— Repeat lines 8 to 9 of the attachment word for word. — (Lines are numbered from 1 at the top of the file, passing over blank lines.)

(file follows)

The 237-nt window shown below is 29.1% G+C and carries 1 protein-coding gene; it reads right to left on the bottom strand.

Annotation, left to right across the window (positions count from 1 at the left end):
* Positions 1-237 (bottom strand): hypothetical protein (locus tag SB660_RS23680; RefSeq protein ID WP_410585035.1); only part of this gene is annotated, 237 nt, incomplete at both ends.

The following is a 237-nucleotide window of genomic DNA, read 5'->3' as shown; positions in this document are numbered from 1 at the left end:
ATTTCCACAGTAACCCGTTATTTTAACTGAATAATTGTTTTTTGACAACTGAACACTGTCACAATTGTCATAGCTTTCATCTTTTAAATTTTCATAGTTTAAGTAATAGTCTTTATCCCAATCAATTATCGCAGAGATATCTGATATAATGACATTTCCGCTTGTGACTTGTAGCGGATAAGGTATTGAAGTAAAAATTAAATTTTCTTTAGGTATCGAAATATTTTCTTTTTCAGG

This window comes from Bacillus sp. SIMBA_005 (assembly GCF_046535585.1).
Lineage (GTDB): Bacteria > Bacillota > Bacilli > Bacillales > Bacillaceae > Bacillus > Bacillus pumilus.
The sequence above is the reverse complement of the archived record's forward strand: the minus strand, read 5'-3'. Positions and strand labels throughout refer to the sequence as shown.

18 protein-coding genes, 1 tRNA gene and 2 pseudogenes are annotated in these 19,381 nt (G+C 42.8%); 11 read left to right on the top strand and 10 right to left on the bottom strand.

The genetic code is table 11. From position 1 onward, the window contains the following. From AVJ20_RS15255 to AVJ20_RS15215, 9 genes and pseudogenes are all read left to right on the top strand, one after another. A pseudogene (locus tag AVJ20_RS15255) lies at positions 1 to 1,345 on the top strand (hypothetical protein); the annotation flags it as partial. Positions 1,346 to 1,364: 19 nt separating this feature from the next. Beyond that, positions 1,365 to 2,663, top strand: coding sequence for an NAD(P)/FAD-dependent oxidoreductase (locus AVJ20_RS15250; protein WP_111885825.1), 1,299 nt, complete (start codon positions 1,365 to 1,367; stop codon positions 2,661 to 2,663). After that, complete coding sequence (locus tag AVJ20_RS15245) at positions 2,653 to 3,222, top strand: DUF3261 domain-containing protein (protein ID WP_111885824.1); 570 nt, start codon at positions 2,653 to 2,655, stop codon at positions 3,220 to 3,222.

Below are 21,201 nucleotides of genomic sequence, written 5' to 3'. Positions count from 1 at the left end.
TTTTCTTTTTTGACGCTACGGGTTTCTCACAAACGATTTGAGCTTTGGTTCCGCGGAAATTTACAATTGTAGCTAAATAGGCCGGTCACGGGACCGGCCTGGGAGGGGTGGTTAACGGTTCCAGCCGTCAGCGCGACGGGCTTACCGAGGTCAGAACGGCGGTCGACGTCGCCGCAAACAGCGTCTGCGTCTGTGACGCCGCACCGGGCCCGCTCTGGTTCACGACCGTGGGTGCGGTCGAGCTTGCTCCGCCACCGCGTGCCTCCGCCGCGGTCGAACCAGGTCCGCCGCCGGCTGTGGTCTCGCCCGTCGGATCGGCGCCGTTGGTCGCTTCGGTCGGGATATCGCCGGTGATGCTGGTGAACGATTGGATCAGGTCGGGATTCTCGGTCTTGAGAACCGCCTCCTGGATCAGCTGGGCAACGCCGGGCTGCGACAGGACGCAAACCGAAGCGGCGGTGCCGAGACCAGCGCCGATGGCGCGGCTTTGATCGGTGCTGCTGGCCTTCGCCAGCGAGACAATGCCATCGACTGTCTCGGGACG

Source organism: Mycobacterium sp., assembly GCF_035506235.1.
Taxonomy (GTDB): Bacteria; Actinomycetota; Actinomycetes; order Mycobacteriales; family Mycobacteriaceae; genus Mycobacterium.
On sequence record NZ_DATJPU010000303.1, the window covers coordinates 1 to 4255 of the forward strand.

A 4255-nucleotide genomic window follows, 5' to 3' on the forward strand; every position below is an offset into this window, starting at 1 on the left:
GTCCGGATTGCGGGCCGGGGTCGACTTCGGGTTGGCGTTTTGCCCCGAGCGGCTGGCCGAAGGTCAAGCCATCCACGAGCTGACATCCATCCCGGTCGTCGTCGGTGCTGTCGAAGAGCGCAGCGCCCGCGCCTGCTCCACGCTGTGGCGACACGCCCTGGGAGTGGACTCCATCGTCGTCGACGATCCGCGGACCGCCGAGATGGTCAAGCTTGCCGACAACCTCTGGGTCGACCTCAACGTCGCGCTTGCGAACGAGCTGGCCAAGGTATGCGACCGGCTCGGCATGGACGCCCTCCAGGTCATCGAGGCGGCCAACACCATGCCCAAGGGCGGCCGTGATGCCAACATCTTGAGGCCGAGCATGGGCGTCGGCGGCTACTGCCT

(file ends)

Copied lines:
The sequence above is the reverse complement of the archived record's forward strand: the minus strand, read 5'-3'. Positions and strand labels throughout refer to the sequence as shown.

18 protein-coding genes, 1 tRNA gene and 2 pseudogenes are annotated in these 19,381 nt (G+C 42.8%); 11 read left to right on the top strand and 10 right to left on the bottom strand.